It’s important to recognize differences in organization and implementation of genocides because these differences require different responses. If the world at large through the U.N. were to ever decide to take action in Darfur before it’s too late to bother (something about which I’m quite skeptical and pessimistic, but also hopeful), the strategies and tactics called for would be different than if the world at large through the U.N. had ever gotten around to deciding to take action in Rwanda. In Rwanda, the military defeat of the Hutu-dominated army and government (and by the end of the genocide simply the Hutu army and government) by Tutsi rebels essentially ended the genocide. There had been some local initiative and coordination of specific maneuvers during the genocide, but these had been minor in scope and fell apart almost instantaneously with the defeat of the state. It’s not at all clear that the same would apply to Darfur. The fact that the state is involved, but mainly indirectly, means that things like sanctions or warfare against the Sudanese state might or might not be sufficient to end the genocide. With the first sort of genocide described above, the international response that would be appropriate is clear (even if the international community has never responded in this way) – end the state that is directly perpetrating genocide and you end the genocide. With this second type of more diffuse and localized genocide, while I would argue that it is still necessary to intervene powerfully in some way with the state in question, it’s not so clear that this would even be close to sufficient in order to end these types of genocide (in fact, the Armenian genocide continued well past the 1915 date normally associated with the genocide, even as the Ottoman state was crumbling at the end of World War I). If anything, a response involving very strong economic and political sanctions seems more likely to be effective than military action with this sort of genocide. Strong sanctions would give the Sudanese government at least some incentive to use the direct and indirect influence on the janjaweed to stop the killings; toppling the Sudanese government would more likely lead to a chaotic situation where no one would have much influence of the janjaweed.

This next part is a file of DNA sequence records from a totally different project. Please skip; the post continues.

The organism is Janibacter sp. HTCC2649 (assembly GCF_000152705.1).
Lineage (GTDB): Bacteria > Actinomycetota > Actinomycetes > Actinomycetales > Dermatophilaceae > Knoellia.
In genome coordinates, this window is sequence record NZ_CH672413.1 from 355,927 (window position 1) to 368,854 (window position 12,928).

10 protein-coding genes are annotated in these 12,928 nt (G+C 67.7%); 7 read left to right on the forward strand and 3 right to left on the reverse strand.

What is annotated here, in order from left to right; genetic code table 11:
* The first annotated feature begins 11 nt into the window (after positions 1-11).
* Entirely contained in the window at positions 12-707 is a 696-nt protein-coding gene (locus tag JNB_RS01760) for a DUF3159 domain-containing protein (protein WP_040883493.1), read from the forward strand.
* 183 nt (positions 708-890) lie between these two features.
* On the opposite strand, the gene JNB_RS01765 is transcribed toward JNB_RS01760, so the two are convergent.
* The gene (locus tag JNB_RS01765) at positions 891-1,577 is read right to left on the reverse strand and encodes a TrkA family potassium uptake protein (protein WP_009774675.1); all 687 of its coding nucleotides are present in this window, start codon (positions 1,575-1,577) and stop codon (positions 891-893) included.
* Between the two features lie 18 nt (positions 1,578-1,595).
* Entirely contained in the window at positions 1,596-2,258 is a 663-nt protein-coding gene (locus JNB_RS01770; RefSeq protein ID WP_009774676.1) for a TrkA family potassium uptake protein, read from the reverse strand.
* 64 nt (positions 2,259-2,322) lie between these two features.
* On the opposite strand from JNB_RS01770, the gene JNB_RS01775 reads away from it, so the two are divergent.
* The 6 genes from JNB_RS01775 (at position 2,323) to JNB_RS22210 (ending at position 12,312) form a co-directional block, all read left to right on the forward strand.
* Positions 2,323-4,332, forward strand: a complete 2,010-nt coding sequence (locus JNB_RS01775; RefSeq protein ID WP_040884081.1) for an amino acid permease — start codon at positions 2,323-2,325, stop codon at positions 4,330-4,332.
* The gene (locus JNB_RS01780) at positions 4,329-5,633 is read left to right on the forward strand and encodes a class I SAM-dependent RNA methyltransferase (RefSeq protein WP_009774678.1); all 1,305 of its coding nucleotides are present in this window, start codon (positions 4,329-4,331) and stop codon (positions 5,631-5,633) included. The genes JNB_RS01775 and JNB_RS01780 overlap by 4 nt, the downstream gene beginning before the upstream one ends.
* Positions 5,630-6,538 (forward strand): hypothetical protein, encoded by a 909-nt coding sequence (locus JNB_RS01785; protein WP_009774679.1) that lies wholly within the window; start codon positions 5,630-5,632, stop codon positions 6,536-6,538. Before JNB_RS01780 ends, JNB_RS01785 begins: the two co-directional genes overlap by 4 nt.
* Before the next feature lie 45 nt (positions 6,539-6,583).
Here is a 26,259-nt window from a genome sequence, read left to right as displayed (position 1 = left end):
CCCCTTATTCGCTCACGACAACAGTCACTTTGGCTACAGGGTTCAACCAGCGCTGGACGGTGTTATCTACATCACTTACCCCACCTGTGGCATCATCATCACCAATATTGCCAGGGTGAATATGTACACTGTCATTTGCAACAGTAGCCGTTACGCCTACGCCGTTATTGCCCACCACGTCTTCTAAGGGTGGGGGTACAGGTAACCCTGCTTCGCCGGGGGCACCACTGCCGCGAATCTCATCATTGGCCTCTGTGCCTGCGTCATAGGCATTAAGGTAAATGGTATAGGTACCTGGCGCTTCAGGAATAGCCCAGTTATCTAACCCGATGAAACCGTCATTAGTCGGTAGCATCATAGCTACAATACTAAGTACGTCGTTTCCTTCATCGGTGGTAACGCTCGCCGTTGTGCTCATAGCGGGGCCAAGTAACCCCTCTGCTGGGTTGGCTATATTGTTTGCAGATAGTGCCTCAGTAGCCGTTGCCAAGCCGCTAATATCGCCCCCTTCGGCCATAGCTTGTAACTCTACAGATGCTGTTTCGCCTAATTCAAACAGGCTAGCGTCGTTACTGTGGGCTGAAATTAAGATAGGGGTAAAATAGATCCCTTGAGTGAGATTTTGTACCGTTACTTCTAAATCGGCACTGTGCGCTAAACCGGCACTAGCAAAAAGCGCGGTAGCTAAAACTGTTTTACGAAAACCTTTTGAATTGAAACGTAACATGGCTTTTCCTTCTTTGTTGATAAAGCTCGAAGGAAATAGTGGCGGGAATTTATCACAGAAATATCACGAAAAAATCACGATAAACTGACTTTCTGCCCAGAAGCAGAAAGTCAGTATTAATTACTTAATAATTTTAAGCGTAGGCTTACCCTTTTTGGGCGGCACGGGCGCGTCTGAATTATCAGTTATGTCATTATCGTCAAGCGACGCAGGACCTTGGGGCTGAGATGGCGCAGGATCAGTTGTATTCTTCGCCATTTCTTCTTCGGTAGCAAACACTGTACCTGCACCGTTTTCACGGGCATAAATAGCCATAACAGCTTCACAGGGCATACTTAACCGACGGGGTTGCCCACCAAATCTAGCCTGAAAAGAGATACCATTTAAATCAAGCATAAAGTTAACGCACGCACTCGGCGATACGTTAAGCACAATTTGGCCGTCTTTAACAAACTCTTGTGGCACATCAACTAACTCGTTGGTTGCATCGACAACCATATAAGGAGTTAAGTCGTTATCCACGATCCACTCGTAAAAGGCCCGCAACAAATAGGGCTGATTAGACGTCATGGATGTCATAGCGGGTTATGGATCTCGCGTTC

I would apply the term “ethnic cleansing” for situations that have strong analogous qualities to the context of the term's original use, Bosnia. That is, ethnic cleansing refers to situations which are not genocide because they do not involve the systematic attempt to eliminate an ethnic group altogether but which do involve a systematic attempt to remove an ethnic group from a particular context or area. This may involve ethnocide (the attempt the eliminate an ethnicity [as opposed to the people who comprise the ethnic group] through forced assimilation), such as with Indian boarding schools; it may involve large massacres, as in both the Bosnian and Native American contexts; it may involve targeted killings of members of a particular ethnic group, as in the sectarian violence in Iraq, the current situation that comes closest to fitting into the category of ethnic cleansing, though to be technical, the Iraqi situation would be more “sectarian cleansing;” but in each of these cases, this is not genocide. For the individuals killed or otherwise directly affected, ethnic cleansing is no less tragic or devastating than either type of genocide, so saying that ethnic cleansing is not genocide is not at all to suggest it is a less serious crime and horror, but to say that it is simply a slightly different kind of crime and horror, involving different motivations and strategies.